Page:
"August 7, 1863. – We had three desperate engagements with 2,300 Sioux warriors, in each of which they were routed and finally driven across the Missouri with the loss of all their subsistence. Our loss was small, while at least one hundred and fifty savages were killed and wounded.”
H.H. Sibley, Brigadier General, Commanding
Rare pose of Minnesota General Henry H. Sibley. Please see below and I recommend further research on the web about this remarkable officer.
Whitney, St. Paul photographer's imprint
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Henry Hastings Sibley occupied the stage of Minnesota history for fifty-six active years. He was the territory's first representative in Congress (1849–1853) and the state's first governor (1858–1860). In 1862 he led a volunteer army against the Dakota under Ta Oyate Duta (His Red Nation, also known as Little Crow). After his victory at Wood Lake and his rescue of more than two hundred white prisoners, he was made a brigadier general in the Union Army.
Sibley was born in Detroit in 1811. His father later served as chief justice of the Michigan Supreme Court. At eighteen, Sibley joined the American Fur Company. He spent five years as manager of its store on Mackinac Island. In 1834 he became a partner in the company's Western Outfit, with responsibility for fur trading with the Dakota.Living at Mendota, he had personal and business connections with Fort Snelling. He ran the sutler's store (1836–1839) and contracted for mail delivery (1837–1839). He also maintained close ties with the Protestant missionaries who arrived in 1835.
An ardent outdoorsman and hunter, Sibley established ties with the Dakota who lived nearby. He had a relationship with a young Dakota woman who bore him a daughter, Helen, in August 1841. Sibley acknowledged the child and provided for her support and education. In 1843, however, he married Sarah Jane Steele. She was the sister of Franklin Steele, the new Fort Snelling sutler.
Sibley was deeply critical of United States policy towards Native people. In 1842 he lobbied hard for a treaty that would have created a Native territory and state in what is now southern Minnesota. Later, while in Congress, he argued for the preservation of Native land from "the grasping hand of the white man."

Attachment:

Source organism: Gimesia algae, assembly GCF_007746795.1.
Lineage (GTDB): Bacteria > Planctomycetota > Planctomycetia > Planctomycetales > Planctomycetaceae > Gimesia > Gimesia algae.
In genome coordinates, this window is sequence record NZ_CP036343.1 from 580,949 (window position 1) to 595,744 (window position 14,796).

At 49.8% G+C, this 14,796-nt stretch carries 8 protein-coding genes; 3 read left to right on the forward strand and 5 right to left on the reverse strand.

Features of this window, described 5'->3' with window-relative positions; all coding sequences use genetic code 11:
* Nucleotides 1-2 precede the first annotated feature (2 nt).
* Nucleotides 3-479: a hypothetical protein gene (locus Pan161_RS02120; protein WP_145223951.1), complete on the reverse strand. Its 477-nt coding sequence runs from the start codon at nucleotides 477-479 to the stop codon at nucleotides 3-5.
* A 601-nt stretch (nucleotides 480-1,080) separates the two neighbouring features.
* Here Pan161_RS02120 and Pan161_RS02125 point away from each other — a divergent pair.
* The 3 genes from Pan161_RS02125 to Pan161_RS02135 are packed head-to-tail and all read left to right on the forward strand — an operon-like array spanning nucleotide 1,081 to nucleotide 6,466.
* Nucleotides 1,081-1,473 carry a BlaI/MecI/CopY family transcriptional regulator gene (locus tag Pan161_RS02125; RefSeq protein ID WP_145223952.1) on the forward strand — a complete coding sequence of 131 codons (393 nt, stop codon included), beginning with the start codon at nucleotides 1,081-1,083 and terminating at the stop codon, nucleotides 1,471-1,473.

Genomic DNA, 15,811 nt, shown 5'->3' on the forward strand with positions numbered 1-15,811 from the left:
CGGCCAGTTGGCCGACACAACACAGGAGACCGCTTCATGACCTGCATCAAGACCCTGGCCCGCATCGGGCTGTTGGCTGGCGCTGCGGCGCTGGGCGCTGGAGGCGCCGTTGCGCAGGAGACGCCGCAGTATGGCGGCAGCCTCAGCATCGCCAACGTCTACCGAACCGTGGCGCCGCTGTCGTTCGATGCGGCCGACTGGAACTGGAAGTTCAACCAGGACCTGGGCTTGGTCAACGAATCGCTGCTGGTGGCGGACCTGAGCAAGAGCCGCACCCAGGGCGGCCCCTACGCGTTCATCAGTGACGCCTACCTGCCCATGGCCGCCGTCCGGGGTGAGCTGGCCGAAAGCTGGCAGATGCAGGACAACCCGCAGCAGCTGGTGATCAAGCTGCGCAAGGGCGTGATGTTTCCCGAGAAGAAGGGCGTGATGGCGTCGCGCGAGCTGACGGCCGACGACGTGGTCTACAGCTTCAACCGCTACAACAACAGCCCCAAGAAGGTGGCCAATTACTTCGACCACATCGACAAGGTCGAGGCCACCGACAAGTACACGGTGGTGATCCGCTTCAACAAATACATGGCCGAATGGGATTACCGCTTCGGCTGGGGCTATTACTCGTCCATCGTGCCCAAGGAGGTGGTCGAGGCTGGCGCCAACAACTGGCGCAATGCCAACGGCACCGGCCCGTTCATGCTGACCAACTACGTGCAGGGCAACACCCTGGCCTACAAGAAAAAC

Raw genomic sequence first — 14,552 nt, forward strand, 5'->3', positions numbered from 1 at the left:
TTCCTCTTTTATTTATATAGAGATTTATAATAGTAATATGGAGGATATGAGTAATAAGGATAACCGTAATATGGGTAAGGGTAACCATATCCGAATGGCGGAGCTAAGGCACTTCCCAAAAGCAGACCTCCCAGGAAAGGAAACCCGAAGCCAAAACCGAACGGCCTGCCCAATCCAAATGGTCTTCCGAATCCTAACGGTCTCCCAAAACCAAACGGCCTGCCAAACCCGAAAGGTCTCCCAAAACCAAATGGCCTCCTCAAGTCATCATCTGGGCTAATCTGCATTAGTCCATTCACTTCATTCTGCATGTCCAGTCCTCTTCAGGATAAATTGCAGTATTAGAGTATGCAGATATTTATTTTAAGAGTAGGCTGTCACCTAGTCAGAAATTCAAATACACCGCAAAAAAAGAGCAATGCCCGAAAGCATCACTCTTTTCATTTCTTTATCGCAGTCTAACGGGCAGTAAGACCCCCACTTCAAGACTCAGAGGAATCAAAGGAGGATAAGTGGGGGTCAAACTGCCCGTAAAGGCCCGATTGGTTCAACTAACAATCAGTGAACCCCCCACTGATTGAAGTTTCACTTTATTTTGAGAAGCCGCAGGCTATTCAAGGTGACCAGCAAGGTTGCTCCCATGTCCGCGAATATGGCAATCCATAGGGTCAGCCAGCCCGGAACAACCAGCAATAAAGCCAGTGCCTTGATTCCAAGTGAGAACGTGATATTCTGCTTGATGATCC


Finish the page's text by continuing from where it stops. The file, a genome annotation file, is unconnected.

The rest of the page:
The American Fur Company failed in 1842. Its demise and the rejection of a northwestern Native territory convinced Sibley that his own and the region's only future lay with white immigration. He began to invest in steamboats, timber, and land.
After the admission of both Iowa (1846) and Wisconsin (1848) as states, Sibley helped persuade Congress to create Minnesota Territory (1849). Treaties signed in 1851 effectively dispossessed the Dakota. Their terms opened the new territory to legal white immigration.
Sibley played an unofficial but key role in the agreements. He helped shape the terms so that he and other former fur traders received payment of less than half of the debts they claimed. These terms and amounts were disputed by some Dakota. As territorial representative he achieved the treaties' ratification after a bruising battle in Congress, where Southern interests opposed them.
As a politician and framer of the state's constitution Sibley sought to stay above partisan feuds. Although loyal to the Democratic Party, he drew away from its proslavery wing in the 1850s.
Sibley's role in the US–Dakota War of 1862 remains the most controversial aspect of his career. While working for the release of hostages, he made promises to the Dakota that he failed to keep. He had been told by Major General Pope to treat them "like wild beasts" and he bowed to public demands for a mass execution.
Sibley set up a military commission that conducted brief trials of Dakota prisoners. He approved death sentences for more than three hundred men. Tension in the state mounted when President Lincoln limited executions to only thirty-eight prisoners shown to be guilty of murder or rape. Despite threats of mob action, Sibley's forces preserved order. The mass hanging was carried out according to law.
In 1863 Sibley led an expedition against the Dakota to the west, marching to the Missouri River and back. Meanwhile he used his army position to try to protect other Dakota from the anti-Native hysteria of white citizens. His restraint earned him abuse in Minnesota newspapers for being "soft" on Natives.
In his final twenty-five years Sibley remained active as an elder statesman and civic leader. A lifelong lover of books, a scholar, and a published writer, Sibley had long contributed to the state's cultural life. He worked with the Smithsonian Institution to publish a dictionary of the Dakota language in 1852. He was a founder of the University of Minnesota and the Minnesota Historical Society around the same time. Sibley died in St. Paul in 1891."